My rating: 5 of 5 stars
This is the sequel to last year's Hugo Award-winning A Memory Called Empire, and takes the story in a different direction. The focus is on an alien invasion, with a species whose technology can kick the ruling empire Teixcalaan's ass. But the themes of colonization, cultural shock, and identity are still very much in play, along with the added complication of just what makes a person, as seen from both the viewpoint of the aliens, the Teixcalaanlitzlim (inhabitants of the Empire) and our nominal protagonist Mahit Dzmare, the Ambassador to Teixcalaan from Lsel Station.
This is a deliberately paced, dense, chewy narrative. It took me more than a week to read it, which was partly by choice--I was taking the book to work and hauling it out during my lunch and breaks--and partly because I wanted to take it slow and give myself time to absorb what is happening. This is not a quick beach read, folks. There are worldbuilding layers here, carefully planted, that need time to tease out, and characterizations that slowly unfold like the petals of the flowers the Teixcalaanlitzlim love so much. If you start this book, please don't try to rush through it. Take your time with it, and the rewards will be immense.
But I think the main ideas and themes can be summed up here, when Mahit and her partner (and lover) Three Seagrass are trying to explain to the former Teixcalaan Emperor's heir, Eight Antidote, just why they are trying to negotiate with the aliens instead of shooting at them. Mahit has been frustrated for some time, and finally lets slip some uncomfortable truths.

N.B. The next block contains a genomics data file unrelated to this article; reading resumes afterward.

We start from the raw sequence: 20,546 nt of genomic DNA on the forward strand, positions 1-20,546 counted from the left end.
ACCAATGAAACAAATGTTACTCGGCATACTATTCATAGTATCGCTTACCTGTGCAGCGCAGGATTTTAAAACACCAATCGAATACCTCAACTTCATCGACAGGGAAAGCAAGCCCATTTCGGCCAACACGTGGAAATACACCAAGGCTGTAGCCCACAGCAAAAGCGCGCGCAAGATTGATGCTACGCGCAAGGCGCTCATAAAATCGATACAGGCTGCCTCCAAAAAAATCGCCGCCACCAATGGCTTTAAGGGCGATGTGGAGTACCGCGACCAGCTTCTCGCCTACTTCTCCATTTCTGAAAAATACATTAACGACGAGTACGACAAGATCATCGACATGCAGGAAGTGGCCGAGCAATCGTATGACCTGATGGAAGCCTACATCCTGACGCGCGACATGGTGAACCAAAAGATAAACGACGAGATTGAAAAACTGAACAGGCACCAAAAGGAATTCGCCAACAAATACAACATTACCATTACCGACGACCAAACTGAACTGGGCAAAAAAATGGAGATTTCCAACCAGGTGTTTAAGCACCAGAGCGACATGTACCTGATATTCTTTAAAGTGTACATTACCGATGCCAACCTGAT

Dzmare interrupted her , carefully. Like a swimmer diving into water without a splash. "Because, Your Excellency, the envoy likes aliens. Likes human aliens, at least--she told me so when she met me the first time--because she, unlike some Teixcalaanlitzlim, thinks humans who aren't Teixcalaanli might be a kind of human. It's easy to get from there to thinking that aliens might be a kind of--person. Even if they aren't human persons."
"Mahit," said Three Seagrass, like she was shocked.
But the Ambassador went on. "I don't know how they talk. I know they have more languages then the ones we've learned how to say words to them in, and that at least one of those languages isn't one a human can hear. I know they don't care about death the way we do, but that they do understand death. I know that they came back to the negotiating table, after the first meeting. And that they haven't stopped attacking the Fleet, even during the negotiations. I know all that, and not much more. But I think they might be a kind of person. And if they are..."
"If they are, Your Excellency," said Three Seagrass firmly, "there is the possibility of a brokered peace before we lose too many more Fleet ships. That is all."
This is pretty much this book summed up in a nutshell, along with some spoilers that the reader won't understand until they get close to the end. It shows the beauty and horror of the Empire, that invading culture that smiles as it tries to destroy other people's way of life. It sows the seeds of explaining an alien species whose sapience is diametrically opposed to the human intelligence it is fighting, and what one human has to sacrifice to make the aliens understand what they are doing. All this is carefully set up throughout the proceeding four hundred pages, and when the war ramps up to the final confrontation, with scenes divided between our four viewpoint characters, the suspense is nearly unbearable.
This book is fantastic, building on what happened in Memory and developing both the world and characters. To take the series in another direction, expanding the story while still holding on to what came before, is a hard thing to do, but the author manages it. Don't miss this.
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